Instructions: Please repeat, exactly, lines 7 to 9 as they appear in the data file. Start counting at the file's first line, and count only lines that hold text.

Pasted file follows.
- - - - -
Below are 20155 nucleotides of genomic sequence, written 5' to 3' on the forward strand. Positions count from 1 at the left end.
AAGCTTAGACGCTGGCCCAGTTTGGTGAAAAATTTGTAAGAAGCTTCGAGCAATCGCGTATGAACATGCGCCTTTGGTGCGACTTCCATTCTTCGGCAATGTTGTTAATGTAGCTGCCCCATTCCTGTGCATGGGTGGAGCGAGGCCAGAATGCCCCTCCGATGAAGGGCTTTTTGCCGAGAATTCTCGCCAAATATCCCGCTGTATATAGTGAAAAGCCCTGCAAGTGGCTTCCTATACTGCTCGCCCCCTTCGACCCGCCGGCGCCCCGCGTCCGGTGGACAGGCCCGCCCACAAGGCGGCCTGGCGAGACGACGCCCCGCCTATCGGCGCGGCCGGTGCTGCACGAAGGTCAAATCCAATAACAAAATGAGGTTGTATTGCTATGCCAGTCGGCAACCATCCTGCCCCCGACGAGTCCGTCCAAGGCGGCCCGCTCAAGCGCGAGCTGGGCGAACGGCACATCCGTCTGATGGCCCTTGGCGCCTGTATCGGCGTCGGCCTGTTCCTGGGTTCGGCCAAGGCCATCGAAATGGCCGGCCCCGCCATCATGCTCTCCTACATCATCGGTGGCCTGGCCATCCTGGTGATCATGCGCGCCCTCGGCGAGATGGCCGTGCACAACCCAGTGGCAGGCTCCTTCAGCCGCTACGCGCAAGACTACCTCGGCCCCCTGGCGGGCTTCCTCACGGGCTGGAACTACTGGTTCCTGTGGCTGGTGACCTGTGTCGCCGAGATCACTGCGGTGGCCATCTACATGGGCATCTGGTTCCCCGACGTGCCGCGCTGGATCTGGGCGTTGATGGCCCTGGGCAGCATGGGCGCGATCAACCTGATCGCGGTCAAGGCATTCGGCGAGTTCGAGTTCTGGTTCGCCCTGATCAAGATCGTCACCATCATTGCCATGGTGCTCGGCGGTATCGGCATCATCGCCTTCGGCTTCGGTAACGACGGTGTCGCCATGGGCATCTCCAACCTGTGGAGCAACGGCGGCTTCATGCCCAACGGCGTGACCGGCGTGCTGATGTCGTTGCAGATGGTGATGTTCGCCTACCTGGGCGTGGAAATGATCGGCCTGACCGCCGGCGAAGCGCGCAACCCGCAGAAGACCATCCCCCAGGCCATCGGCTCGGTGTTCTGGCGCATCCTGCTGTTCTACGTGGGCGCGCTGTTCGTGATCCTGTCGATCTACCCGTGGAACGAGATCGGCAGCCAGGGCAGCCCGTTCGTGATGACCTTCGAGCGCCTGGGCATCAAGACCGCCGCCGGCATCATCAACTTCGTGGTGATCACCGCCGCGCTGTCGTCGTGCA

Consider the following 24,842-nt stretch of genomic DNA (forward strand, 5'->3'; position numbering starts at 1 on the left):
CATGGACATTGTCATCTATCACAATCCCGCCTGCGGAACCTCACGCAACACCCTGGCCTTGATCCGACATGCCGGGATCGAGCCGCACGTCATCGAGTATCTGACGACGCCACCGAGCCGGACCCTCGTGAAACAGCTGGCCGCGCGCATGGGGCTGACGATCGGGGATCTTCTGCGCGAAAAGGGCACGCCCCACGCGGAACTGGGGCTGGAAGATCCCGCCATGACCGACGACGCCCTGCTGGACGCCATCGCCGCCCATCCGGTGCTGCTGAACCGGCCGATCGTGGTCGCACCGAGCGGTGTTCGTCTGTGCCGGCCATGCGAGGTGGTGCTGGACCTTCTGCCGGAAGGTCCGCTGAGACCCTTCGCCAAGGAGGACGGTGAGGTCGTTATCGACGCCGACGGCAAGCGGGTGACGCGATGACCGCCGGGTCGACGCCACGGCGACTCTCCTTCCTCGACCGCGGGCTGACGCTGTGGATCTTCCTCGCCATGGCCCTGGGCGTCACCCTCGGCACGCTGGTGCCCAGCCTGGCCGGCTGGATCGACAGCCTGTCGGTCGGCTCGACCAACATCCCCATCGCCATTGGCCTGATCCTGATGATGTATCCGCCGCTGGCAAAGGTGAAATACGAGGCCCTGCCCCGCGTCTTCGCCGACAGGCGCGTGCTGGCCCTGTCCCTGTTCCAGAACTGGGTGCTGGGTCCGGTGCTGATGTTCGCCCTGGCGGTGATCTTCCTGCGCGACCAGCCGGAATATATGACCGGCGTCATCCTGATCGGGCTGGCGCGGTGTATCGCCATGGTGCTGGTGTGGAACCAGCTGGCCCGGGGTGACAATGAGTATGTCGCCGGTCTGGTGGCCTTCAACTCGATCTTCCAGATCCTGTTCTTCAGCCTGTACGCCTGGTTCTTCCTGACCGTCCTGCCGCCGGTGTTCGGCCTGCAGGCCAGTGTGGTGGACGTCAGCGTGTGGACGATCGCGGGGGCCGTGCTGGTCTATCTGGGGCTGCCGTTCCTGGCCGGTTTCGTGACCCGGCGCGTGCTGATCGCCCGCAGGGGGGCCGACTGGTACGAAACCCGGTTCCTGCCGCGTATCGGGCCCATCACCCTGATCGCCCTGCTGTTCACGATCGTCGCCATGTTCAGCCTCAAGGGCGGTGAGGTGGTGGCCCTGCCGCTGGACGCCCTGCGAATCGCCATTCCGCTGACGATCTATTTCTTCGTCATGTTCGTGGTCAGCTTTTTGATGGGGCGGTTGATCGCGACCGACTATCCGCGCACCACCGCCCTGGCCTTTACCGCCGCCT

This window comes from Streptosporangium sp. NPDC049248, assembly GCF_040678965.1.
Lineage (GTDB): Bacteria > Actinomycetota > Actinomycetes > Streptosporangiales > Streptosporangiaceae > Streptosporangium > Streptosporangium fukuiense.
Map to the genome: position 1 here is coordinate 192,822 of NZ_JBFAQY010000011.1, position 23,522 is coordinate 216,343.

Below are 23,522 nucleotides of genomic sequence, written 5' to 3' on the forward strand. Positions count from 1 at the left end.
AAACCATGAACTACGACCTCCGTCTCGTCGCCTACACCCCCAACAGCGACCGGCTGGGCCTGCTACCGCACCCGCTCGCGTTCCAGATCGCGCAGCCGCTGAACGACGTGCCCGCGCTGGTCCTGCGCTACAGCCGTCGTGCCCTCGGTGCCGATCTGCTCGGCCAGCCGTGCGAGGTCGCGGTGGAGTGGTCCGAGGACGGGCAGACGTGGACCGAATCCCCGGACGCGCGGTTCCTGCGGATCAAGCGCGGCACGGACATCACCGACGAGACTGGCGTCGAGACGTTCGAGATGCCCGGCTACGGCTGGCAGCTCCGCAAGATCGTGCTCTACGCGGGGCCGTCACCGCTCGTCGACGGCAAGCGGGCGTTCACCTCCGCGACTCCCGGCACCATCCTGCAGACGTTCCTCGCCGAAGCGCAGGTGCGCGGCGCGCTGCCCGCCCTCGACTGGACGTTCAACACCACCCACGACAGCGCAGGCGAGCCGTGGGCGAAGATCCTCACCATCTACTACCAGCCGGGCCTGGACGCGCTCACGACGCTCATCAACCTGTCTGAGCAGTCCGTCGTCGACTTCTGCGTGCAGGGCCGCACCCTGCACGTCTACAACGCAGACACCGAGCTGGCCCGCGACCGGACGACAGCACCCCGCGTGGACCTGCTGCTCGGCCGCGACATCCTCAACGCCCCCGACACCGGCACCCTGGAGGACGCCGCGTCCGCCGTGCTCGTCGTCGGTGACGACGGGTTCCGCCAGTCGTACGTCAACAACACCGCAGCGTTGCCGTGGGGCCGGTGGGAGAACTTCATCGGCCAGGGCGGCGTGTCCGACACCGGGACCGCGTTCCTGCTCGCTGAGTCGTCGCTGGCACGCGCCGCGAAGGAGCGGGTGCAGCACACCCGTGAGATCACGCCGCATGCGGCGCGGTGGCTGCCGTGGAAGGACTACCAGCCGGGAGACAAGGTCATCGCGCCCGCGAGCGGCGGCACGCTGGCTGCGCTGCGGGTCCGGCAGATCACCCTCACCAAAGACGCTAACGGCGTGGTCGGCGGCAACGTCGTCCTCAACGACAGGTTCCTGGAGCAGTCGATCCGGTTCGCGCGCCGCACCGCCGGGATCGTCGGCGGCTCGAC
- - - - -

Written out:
Map to the genome: position 1 here is coordinate 192,822 of NZ_JBFAQY010000011.1, position 23,522 is coordinate 216,343.

Below are 23,522 nucleotides of genomic sequence, written 5' to 3' on the forward strand. Positions count from 1 at the left end.
AAACCATGAACTACGACCTCCGTCTCGTCGCCTACACCCCCAACAGCGACCGGCTGGGCCTGCTACCGCACCCGCTCGCGTTCCAGATCGCGCAGCCGCTGAACGACGTGCCCGCGCTGGTCCTGCGCTACAGCCGTCGTGCCCTCGGTGCCGATCTGCTCGGCCAGCCGTGCGAGGTCGCGGTGGAGTGGTCCGAGGACGGGCAGACGTGGACCGAATCCCCGGACGCGCGGTTCCTGCGGATCAAGCGCGGCACGGACATCACCGACGAGACTGGCGTCGAGACGTTCGAGATGCCCGGCTACGGCTGGCAGCTCCGCAAGATCGTGCTCTACGCGGGGCCGTCACCGCTCGTCGACGGCAAGCGGGCGTTCACCTCCGCGACTCCCGGCACCATCCTGCAGACGTTCCTCGCCGAAGCGCAGGTGCGCGGCGCGCTGCCCGCCCTCGACTGGACGTTCAACACCACCCACGACAGCGCAGGCGAGCCGTGGGCGAAGATCCTCACCATCTACTACCAGCCGGGCCTGGACGCGCTCACGACGCTCATCAACCTGTCTGAGCAGTCCGTCGTCGACTTCTGCGTGCAGGGCCGCACCCTGCACGTCTACAACGCAGACACCGAGCTGGCCCGCGACCGGACGACAGCACCCCGCGTGGACCTGCTGCTCGGCCGCGACATCCTCAACGCCCCCGACACCGGCACCCTGGAGGACGCCGCGTCCGCCGTGCTCGTCGTCGGTGACGACGGGTTCCGCCAGTCGTACGTCAACAACACCGCAGCGTTGCCGTGGGGCCGGTGGGAGAACTTCATCGGCCAGGGCGGCGTGTCCGACACCGGGACCGCGTTCCTGCTCGCTGAGTCGTCGCTGGCACGCGCCGCGAAGGAGCGGGTGCAGCACACCCGTGAGATCACGCCGCATGCGGCGCGGTGGCTGCCGTGGAAGGACTACCAGCCGGGAGACAAGGTCATCGCGCCCGCGAGCGGCGGCACGCTGGCTGCGCTGCGGGTCCGGCAGATCACCCTCACCAAAGACGCTAACGGCGTGGTCGGCGGCAACGTCGTCCTCAACGACAGGTTCCTGGAGCAGTCGATCCGGTTCGCGCGCCGCACCGCCGGGATCGTCGGCGGCTCGAC